The actuarial tables are clear: America is getting older. According to the U.S. Census Bureau, some 15 percent of citizens were above the age of sixty-five in 2014. That portion is expected to grow to 17 percent by 2020 and nearly a quarter of all Americans by 2060.
The graying of America is already beginning to put a burden on the nation’s healthcare system, and it’s up to institutions such as the UW-Madison School of Nursing to prepare healthcare workers for the challenges that an aging population presents.
The school’s Center for Aging Research and Education (CARE) develops and disseminates best practices for the care of older adults across multiple settings. Created in response to the rising need for elder-care specialists, CARE trains nurses in leadership, discovery, education, and practice to improve the health and well-being of older adults.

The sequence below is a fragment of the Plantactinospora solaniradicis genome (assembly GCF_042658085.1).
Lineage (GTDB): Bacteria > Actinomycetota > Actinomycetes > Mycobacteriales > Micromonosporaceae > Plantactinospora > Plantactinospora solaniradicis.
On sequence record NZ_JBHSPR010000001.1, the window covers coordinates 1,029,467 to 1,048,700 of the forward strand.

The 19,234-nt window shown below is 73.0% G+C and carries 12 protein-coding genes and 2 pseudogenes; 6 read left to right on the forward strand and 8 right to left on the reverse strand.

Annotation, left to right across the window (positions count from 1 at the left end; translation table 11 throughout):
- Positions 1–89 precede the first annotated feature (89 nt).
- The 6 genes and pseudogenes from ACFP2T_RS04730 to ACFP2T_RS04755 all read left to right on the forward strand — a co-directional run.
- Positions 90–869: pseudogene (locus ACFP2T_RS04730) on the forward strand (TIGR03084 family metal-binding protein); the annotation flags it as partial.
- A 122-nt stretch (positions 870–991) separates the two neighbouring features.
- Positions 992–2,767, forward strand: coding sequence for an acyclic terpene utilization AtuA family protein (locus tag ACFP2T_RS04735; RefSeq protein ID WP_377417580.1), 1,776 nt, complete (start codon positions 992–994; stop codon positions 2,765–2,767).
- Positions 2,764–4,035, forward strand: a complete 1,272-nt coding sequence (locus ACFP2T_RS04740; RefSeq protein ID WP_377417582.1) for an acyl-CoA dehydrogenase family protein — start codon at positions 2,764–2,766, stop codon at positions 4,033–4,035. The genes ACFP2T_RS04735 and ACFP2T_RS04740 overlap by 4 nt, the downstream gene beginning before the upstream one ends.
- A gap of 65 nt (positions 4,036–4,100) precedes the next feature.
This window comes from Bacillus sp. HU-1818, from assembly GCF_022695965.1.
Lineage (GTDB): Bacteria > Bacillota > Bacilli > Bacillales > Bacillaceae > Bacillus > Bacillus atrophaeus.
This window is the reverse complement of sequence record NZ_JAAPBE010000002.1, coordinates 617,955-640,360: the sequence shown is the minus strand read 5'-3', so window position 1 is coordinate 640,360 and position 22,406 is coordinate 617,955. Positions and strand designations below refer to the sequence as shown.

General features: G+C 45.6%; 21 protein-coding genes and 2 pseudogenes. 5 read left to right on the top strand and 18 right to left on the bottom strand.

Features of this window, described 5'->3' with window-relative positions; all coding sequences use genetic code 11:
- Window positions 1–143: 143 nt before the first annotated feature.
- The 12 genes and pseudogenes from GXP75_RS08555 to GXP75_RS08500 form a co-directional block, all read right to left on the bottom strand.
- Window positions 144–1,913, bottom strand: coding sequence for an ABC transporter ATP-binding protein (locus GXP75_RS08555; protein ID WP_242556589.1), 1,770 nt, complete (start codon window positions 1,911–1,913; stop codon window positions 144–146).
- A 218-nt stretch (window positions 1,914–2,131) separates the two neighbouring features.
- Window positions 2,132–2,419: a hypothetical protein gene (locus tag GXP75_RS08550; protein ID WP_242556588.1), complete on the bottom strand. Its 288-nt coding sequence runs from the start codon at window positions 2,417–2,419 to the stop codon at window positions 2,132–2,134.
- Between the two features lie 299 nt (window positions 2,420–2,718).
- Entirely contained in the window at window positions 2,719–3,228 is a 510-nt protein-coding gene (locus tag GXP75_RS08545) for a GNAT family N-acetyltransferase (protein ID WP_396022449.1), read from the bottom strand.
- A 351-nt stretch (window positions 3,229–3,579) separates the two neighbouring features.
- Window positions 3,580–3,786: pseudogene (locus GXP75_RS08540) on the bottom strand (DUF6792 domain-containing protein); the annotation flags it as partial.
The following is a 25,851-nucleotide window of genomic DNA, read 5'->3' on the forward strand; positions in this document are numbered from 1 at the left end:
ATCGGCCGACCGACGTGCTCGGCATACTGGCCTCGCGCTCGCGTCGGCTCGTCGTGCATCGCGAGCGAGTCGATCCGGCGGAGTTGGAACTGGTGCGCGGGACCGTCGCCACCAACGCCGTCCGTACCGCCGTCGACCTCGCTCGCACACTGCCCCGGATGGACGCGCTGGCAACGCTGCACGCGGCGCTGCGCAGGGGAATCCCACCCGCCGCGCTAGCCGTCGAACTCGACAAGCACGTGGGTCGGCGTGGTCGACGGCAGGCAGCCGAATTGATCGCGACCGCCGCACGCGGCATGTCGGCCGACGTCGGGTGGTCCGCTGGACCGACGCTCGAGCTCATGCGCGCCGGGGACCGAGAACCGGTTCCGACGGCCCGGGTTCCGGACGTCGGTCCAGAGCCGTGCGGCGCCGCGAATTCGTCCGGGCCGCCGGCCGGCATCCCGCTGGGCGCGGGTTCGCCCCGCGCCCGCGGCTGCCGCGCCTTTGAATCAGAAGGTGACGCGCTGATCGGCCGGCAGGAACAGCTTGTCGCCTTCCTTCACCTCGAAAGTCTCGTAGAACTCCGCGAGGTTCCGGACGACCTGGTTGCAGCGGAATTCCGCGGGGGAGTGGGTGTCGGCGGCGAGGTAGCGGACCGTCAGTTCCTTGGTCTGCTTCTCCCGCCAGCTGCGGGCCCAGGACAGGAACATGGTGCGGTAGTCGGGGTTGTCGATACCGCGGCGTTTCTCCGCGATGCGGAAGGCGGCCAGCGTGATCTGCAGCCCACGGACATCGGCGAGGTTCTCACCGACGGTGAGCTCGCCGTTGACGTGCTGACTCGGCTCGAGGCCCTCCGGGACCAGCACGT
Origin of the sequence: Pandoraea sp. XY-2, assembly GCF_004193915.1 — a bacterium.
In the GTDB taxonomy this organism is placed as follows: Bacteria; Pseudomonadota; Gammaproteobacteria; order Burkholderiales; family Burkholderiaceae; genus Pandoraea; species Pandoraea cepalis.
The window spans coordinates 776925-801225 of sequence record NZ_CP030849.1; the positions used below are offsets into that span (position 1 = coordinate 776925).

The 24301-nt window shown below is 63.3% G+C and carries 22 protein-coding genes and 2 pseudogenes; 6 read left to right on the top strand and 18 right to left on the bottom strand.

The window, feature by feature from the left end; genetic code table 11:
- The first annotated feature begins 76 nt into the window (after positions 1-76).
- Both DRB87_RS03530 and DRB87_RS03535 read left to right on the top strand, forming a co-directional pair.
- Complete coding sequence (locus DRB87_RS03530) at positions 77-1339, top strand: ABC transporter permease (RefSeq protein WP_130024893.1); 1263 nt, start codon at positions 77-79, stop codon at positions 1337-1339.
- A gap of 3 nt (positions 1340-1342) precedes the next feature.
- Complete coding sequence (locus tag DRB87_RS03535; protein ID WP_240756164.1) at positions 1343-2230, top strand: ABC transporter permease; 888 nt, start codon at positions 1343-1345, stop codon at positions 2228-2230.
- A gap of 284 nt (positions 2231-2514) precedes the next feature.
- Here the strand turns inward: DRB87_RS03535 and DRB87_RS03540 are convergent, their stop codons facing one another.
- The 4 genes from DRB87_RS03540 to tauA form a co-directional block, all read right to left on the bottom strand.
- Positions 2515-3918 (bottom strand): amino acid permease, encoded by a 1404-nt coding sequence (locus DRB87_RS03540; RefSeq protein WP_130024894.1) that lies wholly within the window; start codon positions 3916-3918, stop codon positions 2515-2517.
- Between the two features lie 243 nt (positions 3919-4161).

CARE supports innovative research and teaching strategies, and it develops relevant and accessible resources for practicing nurses. It collaboratively engages healthcare professionals, formal and informal care providers, and community organizations — all to foster a new understanding of aging and the role of geriatric nursing. CARE is also in the process of building an online tool, called eCARE, to guide caregivers of older adult through transitions.